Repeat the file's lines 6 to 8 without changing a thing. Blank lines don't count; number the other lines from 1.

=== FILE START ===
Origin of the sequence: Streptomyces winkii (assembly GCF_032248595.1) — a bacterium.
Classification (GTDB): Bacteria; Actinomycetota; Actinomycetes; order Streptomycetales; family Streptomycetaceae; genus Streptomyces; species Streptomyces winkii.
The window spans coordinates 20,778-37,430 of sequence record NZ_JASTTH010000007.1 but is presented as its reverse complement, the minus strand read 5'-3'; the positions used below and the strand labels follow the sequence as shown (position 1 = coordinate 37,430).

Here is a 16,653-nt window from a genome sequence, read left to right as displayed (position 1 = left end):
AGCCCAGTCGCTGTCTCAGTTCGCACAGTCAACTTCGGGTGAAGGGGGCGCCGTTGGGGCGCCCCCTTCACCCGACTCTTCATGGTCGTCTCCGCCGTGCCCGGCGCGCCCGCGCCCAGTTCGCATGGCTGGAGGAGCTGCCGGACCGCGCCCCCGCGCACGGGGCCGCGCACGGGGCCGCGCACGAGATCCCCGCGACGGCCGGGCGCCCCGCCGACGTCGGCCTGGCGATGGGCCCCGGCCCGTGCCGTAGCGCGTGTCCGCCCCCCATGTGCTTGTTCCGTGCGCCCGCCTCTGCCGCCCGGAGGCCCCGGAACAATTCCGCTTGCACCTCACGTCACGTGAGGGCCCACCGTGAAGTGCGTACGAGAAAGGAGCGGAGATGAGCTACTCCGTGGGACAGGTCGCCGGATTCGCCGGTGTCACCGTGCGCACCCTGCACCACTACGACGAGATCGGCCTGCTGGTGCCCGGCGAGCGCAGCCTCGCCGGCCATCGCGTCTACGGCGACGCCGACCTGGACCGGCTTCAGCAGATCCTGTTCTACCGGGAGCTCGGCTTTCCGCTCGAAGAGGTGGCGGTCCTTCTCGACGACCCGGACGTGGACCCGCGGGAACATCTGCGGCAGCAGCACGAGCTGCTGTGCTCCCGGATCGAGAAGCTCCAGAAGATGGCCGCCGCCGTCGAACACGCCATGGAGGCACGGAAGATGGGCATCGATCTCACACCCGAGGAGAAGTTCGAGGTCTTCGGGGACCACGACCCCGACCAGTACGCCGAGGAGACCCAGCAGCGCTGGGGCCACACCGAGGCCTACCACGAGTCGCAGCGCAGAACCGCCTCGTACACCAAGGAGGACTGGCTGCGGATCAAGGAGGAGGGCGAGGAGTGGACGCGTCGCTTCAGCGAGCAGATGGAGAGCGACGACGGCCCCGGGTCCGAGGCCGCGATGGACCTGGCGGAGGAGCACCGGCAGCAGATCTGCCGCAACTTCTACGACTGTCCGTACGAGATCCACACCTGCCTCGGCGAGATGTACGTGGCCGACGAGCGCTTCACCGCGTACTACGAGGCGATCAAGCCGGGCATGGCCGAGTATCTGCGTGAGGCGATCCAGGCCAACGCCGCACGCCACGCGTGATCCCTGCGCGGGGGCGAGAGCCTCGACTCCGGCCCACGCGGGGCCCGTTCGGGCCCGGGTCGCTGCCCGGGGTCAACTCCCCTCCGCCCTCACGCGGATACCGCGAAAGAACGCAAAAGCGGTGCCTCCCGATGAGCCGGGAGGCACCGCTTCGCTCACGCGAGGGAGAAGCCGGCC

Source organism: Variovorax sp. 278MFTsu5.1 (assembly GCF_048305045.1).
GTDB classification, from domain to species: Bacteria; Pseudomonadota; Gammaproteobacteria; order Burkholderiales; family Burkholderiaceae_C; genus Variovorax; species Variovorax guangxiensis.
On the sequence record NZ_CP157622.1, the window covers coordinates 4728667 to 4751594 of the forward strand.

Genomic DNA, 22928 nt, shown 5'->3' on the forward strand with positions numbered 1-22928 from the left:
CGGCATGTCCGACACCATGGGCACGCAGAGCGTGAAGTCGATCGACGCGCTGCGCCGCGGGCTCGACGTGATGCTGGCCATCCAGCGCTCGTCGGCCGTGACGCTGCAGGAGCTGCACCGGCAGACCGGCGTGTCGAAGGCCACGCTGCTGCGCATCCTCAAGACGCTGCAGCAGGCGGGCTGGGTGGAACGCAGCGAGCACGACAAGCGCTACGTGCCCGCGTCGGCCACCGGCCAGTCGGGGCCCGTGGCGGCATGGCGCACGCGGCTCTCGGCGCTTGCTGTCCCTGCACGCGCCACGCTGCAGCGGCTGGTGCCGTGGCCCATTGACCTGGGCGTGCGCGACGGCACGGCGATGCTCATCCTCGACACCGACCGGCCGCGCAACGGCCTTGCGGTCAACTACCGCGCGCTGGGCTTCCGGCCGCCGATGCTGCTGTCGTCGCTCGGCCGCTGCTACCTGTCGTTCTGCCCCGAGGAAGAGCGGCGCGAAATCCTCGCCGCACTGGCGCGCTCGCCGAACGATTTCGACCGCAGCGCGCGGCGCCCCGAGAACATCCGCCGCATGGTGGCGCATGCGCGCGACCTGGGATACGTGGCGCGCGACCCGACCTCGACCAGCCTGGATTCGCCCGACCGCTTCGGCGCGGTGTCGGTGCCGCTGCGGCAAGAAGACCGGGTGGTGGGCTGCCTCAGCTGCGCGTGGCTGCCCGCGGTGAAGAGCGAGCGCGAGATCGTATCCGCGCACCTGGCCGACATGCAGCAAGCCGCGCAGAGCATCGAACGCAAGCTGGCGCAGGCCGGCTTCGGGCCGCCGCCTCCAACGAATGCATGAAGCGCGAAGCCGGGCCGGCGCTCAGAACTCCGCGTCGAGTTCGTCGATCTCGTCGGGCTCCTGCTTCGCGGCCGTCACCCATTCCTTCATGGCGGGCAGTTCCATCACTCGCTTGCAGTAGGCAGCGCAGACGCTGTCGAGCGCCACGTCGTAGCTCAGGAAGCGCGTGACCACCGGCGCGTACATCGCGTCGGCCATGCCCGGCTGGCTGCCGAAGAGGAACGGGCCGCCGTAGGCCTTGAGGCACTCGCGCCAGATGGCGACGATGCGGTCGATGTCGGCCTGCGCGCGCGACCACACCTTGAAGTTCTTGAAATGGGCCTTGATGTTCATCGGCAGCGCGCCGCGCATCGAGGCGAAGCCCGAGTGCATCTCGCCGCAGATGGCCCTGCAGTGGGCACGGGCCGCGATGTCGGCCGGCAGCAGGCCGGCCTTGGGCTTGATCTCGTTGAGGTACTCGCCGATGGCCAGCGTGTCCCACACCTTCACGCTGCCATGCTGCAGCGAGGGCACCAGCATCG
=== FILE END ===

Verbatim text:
Source organism: Variovorax sp. 278MFTsu5.1 (assembly GCF_048305045.1).
GTDB classification, from domain to species: Bacteria; Pseudomonadota; Gammaproteobacteria; order Burkholderiales; family Burkholderiaceae_C; genus Variovorax; species Variovorax guangxiensis.
On the sequence record NZ_CP157622.1, the window covers coordinates 4728667 to 4751594 of the forward strand.